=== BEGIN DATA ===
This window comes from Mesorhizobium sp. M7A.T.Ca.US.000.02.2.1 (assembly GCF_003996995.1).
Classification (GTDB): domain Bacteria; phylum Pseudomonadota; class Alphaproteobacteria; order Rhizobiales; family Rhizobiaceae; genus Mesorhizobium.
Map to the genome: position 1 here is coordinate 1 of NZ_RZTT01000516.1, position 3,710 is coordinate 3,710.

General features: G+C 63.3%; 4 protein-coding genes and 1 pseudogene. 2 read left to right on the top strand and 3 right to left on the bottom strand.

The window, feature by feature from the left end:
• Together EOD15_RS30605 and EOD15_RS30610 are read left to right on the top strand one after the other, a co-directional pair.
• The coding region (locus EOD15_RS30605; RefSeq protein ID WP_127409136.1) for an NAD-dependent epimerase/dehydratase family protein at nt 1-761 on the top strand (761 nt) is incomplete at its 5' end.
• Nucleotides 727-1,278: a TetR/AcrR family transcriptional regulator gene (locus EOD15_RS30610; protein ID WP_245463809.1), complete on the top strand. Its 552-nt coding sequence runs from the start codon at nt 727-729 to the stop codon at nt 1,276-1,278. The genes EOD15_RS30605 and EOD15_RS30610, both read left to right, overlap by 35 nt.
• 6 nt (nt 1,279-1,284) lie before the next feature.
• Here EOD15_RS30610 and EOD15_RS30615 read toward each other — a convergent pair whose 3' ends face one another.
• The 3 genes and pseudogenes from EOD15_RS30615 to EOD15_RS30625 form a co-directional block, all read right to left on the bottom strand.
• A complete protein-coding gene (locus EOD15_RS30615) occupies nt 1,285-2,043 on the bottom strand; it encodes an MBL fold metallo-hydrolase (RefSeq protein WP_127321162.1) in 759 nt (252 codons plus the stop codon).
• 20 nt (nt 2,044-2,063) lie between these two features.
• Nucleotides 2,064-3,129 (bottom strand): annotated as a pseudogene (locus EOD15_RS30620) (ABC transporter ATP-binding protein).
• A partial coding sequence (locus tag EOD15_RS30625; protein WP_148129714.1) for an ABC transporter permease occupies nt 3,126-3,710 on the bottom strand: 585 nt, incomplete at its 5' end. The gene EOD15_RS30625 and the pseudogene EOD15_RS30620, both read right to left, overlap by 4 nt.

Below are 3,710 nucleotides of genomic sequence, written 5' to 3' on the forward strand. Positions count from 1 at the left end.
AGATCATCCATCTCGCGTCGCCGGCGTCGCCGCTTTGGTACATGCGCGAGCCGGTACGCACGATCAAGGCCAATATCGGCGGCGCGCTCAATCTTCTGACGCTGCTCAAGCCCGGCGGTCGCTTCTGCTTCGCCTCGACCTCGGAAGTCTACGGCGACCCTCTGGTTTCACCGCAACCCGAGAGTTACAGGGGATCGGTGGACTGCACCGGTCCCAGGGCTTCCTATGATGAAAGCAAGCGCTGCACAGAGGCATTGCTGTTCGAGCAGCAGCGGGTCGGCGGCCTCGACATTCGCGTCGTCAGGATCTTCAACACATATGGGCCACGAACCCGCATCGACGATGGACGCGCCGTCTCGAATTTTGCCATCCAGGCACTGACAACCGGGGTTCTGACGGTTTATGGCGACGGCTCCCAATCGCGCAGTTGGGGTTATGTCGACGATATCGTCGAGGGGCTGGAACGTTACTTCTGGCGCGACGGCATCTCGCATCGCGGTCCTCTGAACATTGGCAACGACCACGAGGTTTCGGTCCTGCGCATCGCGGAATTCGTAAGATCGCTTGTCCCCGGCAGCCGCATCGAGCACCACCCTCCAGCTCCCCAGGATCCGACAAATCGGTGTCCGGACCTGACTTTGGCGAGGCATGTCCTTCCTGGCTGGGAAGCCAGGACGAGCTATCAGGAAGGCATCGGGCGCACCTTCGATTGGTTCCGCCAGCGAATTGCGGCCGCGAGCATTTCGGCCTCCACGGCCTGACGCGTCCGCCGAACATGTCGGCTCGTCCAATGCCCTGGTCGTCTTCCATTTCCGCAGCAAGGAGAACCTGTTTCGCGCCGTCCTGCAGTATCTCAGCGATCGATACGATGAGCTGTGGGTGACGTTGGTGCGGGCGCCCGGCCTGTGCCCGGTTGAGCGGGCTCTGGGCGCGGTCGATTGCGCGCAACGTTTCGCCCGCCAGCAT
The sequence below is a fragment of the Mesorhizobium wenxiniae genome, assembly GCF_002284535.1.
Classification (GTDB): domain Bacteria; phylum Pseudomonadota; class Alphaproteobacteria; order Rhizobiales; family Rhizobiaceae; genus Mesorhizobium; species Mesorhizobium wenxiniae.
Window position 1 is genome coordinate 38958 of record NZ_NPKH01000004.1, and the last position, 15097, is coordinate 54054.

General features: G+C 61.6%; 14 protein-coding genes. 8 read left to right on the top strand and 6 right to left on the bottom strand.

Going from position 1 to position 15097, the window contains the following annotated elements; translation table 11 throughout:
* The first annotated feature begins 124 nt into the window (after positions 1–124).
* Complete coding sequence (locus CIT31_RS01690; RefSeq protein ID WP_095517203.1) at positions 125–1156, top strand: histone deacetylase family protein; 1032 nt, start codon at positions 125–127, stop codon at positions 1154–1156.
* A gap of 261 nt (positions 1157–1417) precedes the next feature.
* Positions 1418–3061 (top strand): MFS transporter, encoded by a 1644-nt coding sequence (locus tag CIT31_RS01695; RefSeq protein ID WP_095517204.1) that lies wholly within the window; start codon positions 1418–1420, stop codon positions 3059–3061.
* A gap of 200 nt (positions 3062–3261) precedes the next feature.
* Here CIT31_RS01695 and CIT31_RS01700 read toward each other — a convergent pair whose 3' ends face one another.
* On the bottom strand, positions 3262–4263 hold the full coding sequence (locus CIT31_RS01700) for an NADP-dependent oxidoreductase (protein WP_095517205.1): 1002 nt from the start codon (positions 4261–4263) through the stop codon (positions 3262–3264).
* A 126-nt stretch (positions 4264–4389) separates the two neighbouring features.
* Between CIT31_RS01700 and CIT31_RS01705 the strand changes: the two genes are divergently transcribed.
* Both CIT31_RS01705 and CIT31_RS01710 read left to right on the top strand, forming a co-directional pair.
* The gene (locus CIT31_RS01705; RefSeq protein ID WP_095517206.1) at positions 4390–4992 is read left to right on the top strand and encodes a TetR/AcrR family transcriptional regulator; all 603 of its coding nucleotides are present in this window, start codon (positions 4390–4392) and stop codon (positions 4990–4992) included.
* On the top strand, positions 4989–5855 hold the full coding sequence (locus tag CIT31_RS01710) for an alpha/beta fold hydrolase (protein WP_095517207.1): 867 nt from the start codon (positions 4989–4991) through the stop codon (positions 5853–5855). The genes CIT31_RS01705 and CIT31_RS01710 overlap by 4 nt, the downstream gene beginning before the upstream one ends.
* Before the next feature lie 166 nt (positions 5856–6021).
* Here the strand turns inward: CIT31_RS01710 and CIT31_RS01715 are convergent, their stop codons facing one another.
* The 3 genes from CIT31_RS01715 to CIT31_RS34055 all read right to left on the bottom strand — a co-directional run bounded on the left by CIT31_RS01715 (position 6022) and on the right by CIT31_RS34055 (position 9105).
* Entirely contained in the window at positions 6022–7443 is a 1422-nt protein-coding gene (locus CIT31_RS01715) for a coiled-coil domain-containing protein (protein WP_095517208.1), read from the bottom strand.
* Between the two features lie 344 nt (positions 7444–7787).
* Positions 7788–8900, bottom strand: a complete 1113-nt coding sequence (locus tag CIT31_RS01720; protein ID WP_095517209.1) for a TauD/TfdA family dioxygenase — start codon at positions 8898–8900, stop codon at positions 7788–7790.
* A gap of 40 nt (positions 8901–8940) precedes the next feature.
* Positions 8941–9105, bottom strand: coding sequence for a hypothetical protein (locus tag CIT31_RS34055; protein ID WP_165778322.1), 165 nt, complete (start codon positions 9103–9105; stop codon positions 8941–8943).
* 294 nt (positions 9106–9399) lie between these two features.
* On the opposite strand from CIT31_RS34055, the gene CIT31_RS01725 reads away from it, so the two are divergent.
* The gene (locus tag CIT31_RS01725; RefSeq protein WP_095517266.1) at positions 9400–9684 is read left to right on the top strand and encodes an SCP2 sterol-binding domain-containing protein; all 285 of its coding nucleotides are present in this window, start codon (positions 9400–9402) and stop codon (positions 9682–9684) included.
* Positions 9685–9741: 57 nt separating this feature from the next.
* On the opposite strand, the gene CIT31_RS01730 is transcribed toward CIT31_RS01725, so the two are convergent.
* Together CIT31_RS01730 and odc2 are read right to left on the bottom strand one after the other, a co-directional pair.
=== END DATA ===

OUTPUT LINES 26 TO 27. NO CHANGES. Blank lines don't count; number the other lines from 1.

* Positions 1418–3061 (top strand): MFS transporter, encoded by a 1644-nt coding sequence (locus tag CIT31_RS01695; RefSeq protein ID WP_095517204.1) that lies wholly within the window; start codon positions 1418–1420, stop codon positions 3059–3061.
* A gap of 200 nt (positions 3062–3261) precedes the next feature.